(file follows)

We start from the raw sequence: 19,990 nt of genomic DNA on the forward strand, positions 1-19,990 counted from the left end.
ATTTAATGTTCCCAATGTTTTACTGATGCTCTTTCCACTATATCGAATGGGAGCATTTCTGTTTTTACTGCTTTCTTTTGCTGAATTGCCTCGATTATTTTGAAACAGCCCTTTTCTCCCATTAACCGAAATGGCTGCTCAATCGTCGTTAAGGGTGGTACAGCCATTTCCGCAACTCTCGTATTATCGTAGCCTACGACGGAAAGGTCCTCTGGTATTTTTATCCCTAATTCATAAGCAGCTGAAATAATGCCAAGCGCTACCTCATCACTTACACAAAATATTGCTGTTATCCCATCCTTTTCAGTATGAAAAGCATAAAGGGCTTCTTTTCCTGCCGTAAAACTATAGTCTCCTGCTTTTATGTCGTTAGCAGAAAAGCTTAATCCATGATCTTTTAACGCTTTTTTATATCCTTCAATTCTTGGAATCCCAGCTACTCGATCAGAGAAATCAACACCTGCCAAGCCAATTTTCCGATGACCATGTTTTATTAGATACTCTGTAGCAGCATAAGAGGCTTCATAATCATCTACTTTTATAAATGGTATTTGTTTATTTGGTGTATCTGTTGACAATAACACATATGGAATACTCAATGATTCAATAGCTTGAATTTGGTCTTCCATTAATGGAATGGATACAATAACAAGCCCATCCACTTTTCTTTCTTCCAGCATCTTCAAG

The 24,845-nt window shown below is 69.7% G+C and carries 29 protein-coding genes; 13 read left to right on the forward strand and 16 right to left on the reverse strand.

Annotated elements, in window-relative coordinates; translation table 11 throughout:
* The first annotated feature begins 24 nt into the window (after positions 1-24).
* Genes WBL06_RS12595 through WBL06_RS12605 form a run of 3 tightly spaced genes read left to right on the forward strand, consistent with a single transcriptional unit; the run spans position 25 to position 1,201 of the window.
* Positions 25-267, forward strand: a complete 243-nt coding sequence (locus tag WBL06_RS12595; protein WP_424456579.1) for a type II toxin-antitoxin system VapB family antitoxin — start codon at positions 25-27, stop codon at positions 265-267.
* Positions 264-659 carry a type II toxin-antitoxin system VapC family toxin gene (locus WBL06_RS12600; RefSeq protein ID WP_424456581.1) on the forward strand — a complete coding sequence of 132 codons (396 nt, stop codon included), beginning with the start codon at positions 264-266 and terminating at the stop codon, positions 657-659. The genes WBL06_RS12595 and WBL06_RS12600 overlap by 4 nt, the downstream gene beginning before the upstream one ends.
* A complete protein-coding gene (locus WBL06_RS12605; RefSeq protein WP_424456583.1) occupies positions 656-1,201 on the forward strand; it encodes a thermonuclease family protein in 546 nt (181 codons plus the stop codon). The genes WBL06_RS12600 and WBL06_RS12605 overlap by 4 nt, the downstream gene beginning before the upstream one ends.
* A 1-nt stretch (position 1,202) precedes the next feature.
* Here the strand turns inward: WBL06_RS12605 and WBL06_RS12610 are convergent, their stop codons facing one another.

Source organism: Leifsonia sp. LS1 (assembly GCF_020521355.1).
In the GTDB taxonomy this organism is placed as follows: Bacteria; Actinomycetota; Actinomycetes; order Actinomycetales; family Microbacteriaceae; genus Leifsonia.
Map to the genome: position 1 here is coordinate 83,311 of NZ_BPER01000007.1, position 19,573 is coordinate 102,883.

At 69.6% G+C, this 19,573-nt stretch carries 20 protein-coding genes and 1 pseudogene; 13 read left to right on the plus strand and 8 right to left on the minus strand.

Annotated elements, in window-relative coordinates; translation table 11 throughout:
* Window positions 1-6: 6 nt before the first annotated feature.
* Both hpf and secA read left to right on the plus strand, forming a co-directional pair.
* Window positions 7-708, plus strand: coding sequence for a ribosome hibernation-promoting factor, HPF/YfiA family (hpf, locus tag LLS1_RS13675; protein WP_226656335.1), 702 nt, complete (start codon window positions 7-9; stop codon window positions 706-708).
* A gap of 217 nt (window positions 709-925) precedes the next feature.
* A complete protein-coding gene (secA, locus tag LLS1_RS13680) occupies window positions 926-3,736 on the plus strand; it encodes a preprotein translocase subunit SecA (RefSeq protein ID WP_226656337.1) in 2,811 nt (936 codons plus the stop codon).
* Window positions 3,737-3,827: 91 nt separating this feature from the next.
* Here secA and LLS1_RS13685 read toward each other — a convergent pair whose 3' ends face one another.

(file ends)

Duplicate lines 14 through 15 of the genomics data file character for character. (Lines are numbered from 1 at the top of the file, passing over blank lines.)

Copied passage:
Map to the genome: position 1 here is coordinate 83,311 of NZ_BPER01000007.1, position 19,573 is coordinate 102,883.

At 69.6% G+C, this 19,573-nt stretch carries 20 protein-coding genes and 1 pseudogene; 13 read left to right on the plus strand and 8 right to left on the minus strand.